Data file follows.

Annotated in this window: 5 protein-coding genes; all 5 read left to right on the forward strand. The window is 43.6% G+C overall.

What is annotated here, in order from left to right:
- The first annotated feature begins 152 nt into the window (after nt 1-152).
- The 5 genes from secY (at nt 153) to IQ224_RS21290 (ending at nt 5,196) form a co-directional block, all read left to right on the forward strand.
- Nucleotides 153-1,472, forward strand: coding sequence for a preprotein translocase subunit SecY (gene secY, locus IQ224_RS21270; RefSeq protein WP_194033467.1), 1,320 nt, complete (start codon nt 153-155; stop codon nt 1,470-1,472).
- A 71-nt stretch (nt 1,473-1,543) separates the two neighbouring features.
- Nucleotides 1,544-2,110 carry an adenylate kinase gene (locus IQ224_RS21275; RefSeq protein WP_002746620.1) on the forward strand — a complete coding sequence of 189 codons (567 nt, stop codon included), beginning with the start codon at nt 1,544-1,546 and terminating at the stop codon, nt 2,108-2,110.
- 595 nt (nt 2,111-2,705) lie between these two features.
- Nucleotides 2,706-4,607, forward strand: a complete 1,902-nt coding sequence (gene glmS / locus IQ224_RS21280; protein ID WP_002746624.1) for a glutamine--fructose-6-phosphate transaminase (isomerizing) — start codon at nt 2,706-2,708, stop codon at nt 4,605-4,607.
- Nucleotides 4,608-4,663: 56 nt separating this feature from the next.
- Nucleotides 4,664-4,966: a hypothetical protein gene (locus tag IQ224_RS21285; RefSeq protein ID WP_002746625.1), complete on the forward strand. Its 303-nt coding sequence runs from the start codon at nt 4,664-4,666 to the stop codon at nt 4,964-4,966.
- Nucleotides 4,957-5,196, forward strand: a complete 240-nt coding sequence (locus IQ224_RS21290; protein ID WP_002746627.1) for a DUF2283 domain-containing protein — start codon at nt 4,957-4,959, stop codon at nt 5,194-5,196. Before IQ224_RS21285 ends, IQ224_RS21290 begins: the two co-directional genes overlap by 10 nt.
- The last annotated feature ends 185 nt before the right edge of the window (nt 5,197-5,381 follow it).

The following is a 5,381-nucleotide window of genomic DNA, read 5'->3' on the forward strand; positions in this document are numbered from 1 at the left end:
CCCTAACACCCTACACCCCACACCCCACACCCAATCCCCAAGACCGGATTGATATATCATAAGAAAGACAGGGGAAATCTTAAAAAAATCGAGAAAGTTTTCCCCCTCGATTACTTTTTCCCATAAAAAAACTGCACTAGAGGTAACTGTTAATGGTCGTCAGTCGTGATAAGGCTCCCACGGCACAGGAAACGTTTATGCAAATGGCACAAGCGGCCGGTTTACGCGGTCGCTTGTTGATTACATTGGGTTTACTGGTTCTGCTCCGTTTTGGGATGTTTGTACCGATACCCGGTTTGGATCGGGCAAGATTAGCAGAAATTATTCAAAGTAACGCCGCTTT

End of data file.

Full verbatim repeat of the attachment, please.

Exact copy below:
Annotated in this window: 5 protein-coding genes; all 5 read left to right on the forward strand. The window is 43.6% G+C overall.

What is annotated here, in order from left to right:
- The first annotated feature begins 152 nt into the window (after nt 1-152).
- The 5 genes from secY (at nt 153) to IQ224_RS21290 (ending at nt 5,196) form a co-directional block, all read left to right on the forward strand.
- Nucleotides 153-1,472, forward strand: coding sequence for a preprotein translocase subunit SecY (gene secY, locus IQ224_RS21270; RefSeq protein WP_194033467.1), 1,320 nt, complete (start codon nt 153-155; stop codon nt 1,470-1,472).
- A 71-nt stretch (nt 1,473-1,543) separates the two neighbouring features.
- Nucleotides 1,544-2,110 carry an adenylate kinase gene (locus IQ224_RS21275; RefSeq protein WP_002746620.1) on the forward strand — a complete coding sequence of 189 codons (567 nt, stop codon included), beginning with the start codon at nt 1,544-1,546 and terminating at the stop codon, nt 2,108-2,110.
- 595 nt (nt 2,111-2,705) lie between these two features.
- Nucleotides 2,706-4,607, forward strand: a complete 1,902-nt coding sequence (gene glmS / locus IQ224_RS21280; protein ID WP_002746624.1) for a glutamine--fructose-6-phosphate transaminase (isomerizing) — start codon at nt 2,706-2,708, stop codon at nt 4,605-4,607.
- Nucleotides 4,608-4,663: 56 nt separating this feature from the next.
- Nucleotides 4,664-4,966: a hypothetical protein gene (locus tag IQ224_RS21285; RefSeq protein ID WP_002746625.1), complete on the forward strand. Its 303-nt coding sequence runs from the start codon at nt 4,664-4,666 to the stop codon at nt 4,964-4,966.
- Nucleotides 4,957-5,196, forward strand: a complete 240-nt coding sequence (locus IQ224_RS21290; protein ID WP_002746627.1) for a DUF2283 domain-containing protein — start codon at nt 4,957-4,959, stop codon at nt 5,194-5,196. Before IQ224_RS21285 ends, IQ224_RS21290 begins: the two co-directional genes overlap by 10 nt.
- The last annotated feature ends 185 nt before the right edge of the window (nt 5,197-5,381 follow it).

The following is a 5,381-nucleotide window of genomic DNA, read 5'->3' on the forward strand; positions in this document are numbered from 1 at the left end:
CCCTAACACCCTACACCCCACACCCCACACCCAATCCCCAAGACCGGATTGATATATCATAAGAAAGACAGGGGAAATCTTAAAAAAATCGAGAAAGTTTTCCCCCTCGATTACTTTTTCCCATAAAAAAACTGCACTAGAGGTAACTGTTAATGGTCGTCAGTCGTGATAAGGCTCCCACGGCACAGGAAACGTTTATGCAAATGGCACAAGCGGCCGGTTTACGCGGTCGCTTGTTGATTACATTGGGTTTACTGGTTCTGCTCCGTTTTGGGATGTTTGTACCGATACCCGGTTTGGATCGGGCAAGATTAGCAGAAATTATTCAAAGTAACGCCGCTTT